Barchester Towers by Anthony TrollopeGuests gathered in the country house. With children and members of household, for two-three summer months, as well as it is accepted in Old England. Tired statesmen (however, too on summer vacation), wise old ladies, gentle mummies, young girls and young gentlemen of a sports view. The English society isn’t capable to pine with boredom as the vigorous spirit is built here in national peculiarity. But the main entertainment, the main bait – the old owner Anthony Trollope.

With a crafty smile, with hilarious gravity, with fascinating edification he will tell to society local gossips. Oh, these local gossips! They are indeed worthy a nightly general sit-round gathering at legs of the old owner. Smoking the tubule, old Trollope tells and tells. Girls have escaped to powder a nose? Subjects become more men’s – about public affairs and career. Men have gone to warm up party in cricket? The story smoothly flows on children and economy. Children have come running? Unostentatious lessons of life are useful to young minds. For girls there is a love-love-love. Reading the book, you see before yourself not only participants of a plot, but also all this company listening to the story by the old owner.

Simple local gossips have captured both them, and me. Gossips can’t but carry away! In Barchester the old bishop and who will be new has died? No, the name appointed is known. But here who will be a bishop? He, his wife or his chaplain? The intrigue is more feasible than Game of Thrones and games of chess. Who will manage to use the first money of the young widow and her son? One with it will be helped by strategic mind, to another the sister representing the gentle girlfriend before the widow. Rivals go a nostril to a nostril. What will help the widow to avoid danger? She has only her naivety and naivety of her too intelligent father. And suddenly it is already a lot of?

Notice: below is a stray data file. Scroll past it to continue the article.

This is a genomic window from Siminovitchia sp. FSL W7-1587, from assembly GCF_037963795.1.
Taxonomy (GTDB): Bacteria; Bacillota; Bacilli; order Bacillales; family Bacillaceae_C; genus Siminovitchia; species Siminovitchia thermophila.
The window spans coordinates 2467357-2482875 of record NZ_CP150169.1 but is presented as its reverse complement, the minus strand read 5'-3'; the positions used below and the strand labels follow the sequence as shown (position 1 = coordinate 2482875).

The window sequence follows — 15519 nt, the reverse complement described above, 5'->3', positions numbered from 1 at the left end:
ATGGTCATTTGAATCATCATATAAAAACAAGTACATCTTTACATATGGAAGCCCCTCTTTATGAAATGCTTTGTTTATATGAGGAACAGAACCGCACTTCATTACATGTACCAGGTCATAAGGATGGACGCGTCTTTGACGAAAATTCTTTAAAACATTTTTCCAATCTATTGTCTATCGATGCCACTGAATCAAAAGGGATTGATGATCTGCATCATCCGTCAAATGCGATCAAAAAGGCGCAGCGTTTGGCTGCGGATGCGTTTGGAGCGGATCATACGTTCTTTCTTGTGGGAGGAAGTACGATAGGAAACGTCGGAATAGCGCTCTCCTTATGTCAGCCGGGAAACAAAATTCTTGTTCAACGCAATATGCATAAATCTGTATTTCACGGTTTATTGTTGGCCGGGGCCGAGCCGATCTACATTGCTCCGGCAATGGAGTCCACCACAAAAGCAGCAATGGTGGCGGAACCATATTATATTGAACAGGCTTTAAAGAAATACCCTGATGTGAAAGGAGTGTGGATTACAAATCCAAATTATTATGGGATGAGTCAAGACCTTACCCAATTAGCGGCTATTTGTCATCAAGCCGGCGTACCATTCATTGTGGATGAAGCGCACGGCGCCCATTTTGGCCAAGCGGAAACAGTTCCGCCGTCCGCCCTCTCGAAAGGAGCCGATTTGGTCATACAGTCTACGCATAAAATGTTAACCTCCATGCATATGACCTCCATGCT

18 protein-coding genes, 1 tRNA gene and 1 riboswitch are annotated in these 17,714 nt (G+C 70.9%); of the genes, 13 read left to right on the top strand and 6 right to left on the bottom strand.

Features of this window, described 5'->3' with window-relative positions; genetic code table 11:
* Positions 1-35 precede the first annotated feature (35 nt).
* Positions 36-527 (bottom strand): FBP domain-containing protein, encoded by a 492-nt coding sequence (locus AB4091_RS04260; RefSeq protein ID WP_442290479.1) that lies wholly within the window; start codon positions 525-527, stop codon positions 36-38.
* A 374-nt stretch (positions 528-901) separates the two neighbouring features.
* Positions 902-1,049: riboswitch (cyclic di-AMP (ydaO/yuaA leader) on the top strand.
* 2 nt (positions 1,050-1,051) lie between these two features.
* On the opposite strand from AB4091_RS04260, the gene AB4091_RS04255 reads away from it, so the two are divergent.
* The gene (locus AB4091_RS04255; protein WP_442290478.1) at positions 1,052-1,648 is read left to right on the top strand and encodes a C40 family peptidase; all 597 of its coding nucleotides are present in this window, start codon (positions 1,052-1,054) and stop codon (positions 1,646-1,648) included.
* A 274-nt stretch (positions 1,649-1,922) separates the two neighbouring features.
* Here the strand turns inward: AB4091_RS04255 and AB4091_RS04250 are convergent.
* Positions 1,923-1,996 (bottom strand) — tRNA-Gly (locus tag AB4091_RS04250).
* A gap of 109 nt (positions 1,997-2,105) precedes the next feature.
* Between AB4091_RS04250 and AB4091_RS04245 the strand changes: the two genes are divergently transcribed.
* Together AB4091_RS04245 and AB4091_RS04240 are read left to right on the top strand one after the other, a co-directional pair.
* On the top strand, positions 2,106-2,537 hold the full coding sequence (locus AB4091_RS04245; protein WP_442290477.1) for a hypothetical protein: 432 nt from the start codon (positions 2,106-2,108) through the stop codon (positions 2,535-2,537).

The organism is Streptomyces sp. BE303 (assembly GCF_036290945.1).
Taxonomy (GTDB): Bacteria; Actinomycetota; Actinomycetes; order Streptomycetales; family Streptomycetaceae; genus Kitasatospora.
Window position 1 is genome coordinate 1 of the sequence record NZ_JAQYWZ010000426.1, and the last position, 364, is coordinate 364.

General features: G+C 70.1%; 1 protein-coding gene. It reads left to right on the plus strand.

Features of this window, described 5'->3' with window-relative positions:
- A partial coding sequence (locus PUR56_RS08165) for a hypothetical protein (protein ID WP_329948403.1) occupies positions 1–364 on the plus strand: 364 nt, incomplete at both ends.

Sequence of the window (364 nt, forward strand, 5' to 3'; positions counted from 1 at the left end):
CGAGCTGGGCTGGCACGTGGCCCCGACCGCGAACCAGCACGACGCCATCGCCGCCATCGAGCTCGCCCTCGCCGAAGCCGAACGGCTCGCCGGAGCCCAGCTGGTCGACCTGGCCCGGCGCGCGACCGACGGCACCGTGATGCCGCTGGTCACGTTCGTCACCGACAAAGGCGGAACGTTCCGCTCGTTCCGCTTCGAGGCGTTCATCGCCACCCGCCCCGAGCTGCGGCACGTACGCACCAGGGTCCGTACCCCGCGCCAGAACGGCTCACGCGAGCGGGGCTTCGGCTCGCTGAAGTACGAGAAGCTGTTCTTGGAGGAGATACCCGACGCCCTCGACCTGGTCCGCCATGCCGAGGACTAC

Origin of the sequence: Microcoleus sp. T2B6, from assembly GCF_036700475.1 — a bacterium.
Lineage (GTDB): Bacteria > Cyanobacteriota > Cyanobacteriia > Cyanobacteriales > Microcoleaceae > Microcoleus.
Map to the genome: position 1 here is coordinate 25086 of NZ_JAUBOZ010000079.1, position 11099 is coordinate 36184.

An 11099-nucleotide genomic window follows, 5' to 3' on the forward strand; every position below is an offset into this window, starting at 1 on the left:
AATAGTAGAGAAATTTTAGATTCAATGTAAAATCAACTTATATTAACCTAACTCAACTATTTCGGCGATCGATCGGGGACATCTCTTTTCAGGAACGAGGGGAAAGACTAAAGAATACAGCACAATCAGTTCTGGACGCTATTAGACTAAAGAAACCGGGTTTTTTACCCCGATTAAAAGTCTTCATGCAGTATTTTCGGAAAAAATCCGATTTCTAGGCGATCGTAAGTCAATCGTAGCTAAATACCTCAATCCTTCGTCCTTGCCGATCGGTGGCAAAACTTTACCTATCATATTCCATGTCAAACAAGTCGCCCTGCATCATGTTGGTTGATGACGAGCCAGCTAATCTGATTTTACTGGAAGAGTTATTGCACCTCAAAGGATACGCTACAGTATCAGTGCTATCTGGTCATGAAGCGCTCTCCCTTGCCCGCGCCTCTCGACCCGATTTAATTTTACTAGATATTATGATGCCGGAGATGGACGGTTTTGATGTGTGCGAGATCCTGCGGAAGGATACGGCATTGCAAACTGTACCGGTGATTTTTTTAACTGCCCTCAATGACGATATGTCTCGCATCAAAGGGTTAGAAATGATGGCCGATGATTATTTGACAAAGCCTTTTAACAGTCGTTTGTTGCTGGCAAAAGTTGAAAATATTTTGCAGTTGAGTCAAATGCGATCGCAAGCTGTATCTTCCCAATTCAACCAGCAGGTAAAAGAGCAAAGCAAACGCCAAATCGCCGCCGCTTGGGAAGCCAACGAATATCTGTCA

How does the arkhidyakonsha cope with the too vigorous husband? What will the Lord award a patient feat of Mrs. Kuiverful, mother of fourteen offsprings with (those that have survived)? The most shrill pages are devoted to parents of these fourteen. “The person assumes, and the Lord wants” to put the epigraph of this book. Fascinating, concerning, sometimes dangerous, sometimes ridiculous human vanity on the structure of the affairs has nothing in common how all, eventually, has settled. And everything was arranged – as well as possible!

The novel final really reminds the final of a children’s lunch, with distribution of candies and the candied prunes.

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